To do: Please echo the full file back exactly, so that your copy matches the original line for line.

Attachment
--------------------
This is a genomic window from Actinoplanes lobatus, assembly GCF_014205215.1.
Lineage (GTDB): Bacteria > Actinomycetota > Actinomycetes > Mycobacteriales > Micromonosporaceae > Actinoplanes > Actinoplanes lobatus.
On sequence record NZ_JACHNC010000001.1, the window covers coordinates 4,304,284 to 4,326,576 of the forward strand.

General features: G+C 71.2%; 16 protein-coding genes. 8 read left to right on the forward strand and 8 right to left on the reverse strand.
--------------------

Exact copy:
This is a genomic window from Actinoplanes lobatus, assembly GCF_014205215.1.
Lineage (GTDB): Bacteria > Actinomycetota > Actinomycetes > Mycobacteriales > Micromonosporaceae > Actinoplanes > Actinoplanes lobatus.
On sequence record NZ_JACHNC010000001.1, the window covers coordinates 4,304,284 to 4,326,576 of the forward strand.

General features: G+C 71.2%; 16 protein-coding genes. 8 read left to right on the forward strand and 8 right to left on the reverse strand.